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California

Governor Is a Wild Card in District Votes

Republican candidates hope Schwarzenegger's popularity will help them in the upcoming legislative elections.

February 15, 2004|Nancy Vogel | Times Staff Writer

SACRAMENTO — When Assemblyman Ken Maddox, a Republican from Garden Grove, voted against Gov. Arnold Schwarzenegger's $15-billion budget-balancing bond, he knew it could cost him.

So Maddox wasn't surprised recently when Schwarzenegger, in an unusual move for a governor, weighed in on a legislative primary race and endorsed Maddox's opponent for a Senate seat, Assemblyman John Campbell (R-Irvine).

Campbell also voted against the bond, but later signed a letter supporting it. Maddox, however, refused to sign.

"Nobody's going to come right out and say, 'If you don't do this, we're coming after you,' " Maddox said. "But we're all big boys."

It is unclear exactly how the voter groundswell that cast out Democratic Gov. Gray Davis in October will affect the contests for 100 Assembly and Senate seats that are at stake in the March 2 primary election.

Campbell is the only legislative candidate whom the governor has directly endorsed. But in the Oct. 7 recall election, a majority of voters in 22 districts now held by Democratic lawmakers favored recalling Davis and replacing him with a Republican.

So Schwarzenegger's popularity, even in districts deliberately configured to be heavily Democratic, creates uncertainty.

Some seats once seen by Republicans as untouchable are now considered in play.

Republicans hope to ride Schwarzenegger's coattails to victory in a few more seats in the Legislature, where they are outnumbered 48 to 32 in the Assembly and 25 to 15 in the Senate.

"These were drawn as safe districts, but they were drawn under an entirely different set of political circumstances," said GOP strategist Dan Schnur. "The amount of resources and attention that Arnold Schwarzenegger can bring into a state legislative race can turn a lot of safe seats" into competitive ones.

"Republicans aren't going to win most of those seats in November," he said. But every one of the Democratic legislators in districts that voted for Schwarzenegger "is going to have to campaign as if they are vulnerable."

So far, Schwarzenegger's endorsements have been limited to Campbell for the state Senate, former Secretary of State Bill Jones for U.S. Senate and U.S. Rep. Dana Rohrabacher (R-Huntington Beach) for reelection. All were early supporters of Schwarzenegger. Campbell began advising him on budget issues within 10 days of his declaration to run.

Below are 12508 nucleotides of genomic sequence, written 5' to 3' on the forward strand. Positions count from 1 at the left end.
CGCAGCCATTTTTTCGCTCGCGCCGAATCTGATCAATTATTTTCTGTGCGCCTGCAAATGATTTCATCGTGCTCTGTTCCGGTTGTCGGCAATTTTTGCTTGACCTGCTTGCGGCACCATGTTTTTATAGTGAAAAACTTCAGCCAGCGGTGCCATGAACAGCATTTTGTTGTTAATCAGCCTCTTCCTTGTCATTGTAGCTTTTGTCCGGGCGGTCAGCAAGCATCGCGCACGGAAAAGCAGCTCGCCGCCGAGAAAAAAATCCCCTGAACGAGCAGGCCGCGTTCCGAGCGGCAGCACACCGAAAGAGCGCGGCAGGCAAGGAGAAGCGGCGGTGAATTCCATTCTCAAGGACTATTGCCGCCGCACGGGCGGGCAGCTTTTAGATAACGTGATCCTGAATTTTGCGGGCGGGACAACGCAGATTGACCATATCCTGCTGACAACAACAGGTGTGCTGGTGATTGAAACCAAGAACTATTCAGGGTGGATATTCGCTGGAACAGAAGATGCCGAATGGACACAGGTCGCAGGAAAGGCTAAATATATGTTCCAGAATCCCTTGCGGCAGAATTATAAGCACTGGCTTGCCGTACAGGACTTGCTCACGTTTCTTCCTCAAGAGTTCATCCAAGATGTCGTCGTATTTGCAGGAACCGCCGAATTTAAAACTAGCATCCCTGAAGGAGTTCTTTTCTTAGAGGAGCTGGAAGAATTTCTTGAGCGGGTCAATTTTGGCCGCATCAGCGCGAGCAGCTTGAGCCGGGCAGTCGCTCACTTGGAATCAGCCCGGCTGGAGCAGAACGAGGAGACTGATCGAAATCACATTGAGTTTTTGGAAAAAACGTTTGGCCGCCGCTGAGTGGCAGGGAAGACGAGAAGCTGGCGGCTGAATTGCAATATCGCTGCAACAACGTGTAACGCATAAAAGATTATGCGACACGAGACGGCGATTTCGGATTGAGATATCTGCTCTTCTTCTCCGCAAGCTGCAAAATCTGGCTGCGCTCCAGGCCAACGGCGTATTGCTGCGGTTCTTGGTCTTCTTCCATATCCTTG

"The three people he's endorsed in the primary are very special cases of people he feels loyal to," said Schwarzenegger spokesman Rob Stutzman.

Matt Rexroad, who is managing the campaigns of three Republican Assembly candidates, said he doubted that Schwarzenegger would make any more endorsements in the primary election.

Former Gov. Pete Wilson, also a Republican, tried to influence the legislative primary races in 1992 by making at least 17 endorsements. Many of the candidates he backed lost, and Schwarzenegger's advisors are familiar with that history.

But several Republican candidates for legislative seats have already asked Rexroad to help them win the governor's endorsement for the November general election, he said.

Stutzman said the governor's office isn't thinking that far ahead yet.

"The governor did not come here to contemplate politics," he said, "but to contemplate the state's fiscal crisis."

Before Republicans face Democrats, they've got to survive the family feuds that are the primary elections.

"In the primary, you've got all these open, safe seats, and the action there determines the ideological makeup of the Legislature," said Allan Hoffenblum, publisher of the California Target Book, a nonpartisan elections guide. "Is it a pro-business Democrat or a pro-labor Democrat who gets chosen to serve the next six years?"

Experts say that there are more than 20 legislative primary races that are too close to call.

That includes Campbell and Maddox vying for the 35th Senate District on the Orange County coast. Each is claiming the better conservative credentials.

Despite being outspent nearly 2-to-1 by Campbell and rejected by Schwarzenegger, Maddox remains confident, calling himself a better grass-roots campaigner.

The former police officer said people in the district probably hope that Schwarzenegger "is busier fixing the roads and fixing the schools and everything than making sure John Campbell has a job after March 2." Maddox has gotten donations from public employee unions, including firefighters, and the endorsement of tax-fighter Sen. Tom McClintock (R-Thousand Oaks).

Campbell, who owned an automobile dealership before he became an Assemblyman, has tapped other dealership owners in Southern California for substantial contributions. By mid-January, Campbell had on hand $420,000, compared with Maddox's $260,000.

Both have put up hundreds of signs in a U-shaped district that curves inland 15 miles from the coast and extends south to Irvine. The race is being fought largely through the mail.

In his mailers, Maddox accuses Campbell of voting to allow undocumented residents who commit crimes in California to be returned to their country of origin with no assurance they would remain in prison.

Campbell has mailed literature to every registered Republican household in the district to let them know of the Schwarzenegger endorsement.

"I will take nothing for granted until March 3," said Campbell, "but it is enormously helpful."

Times staff writer David Reyes contributed to this report.

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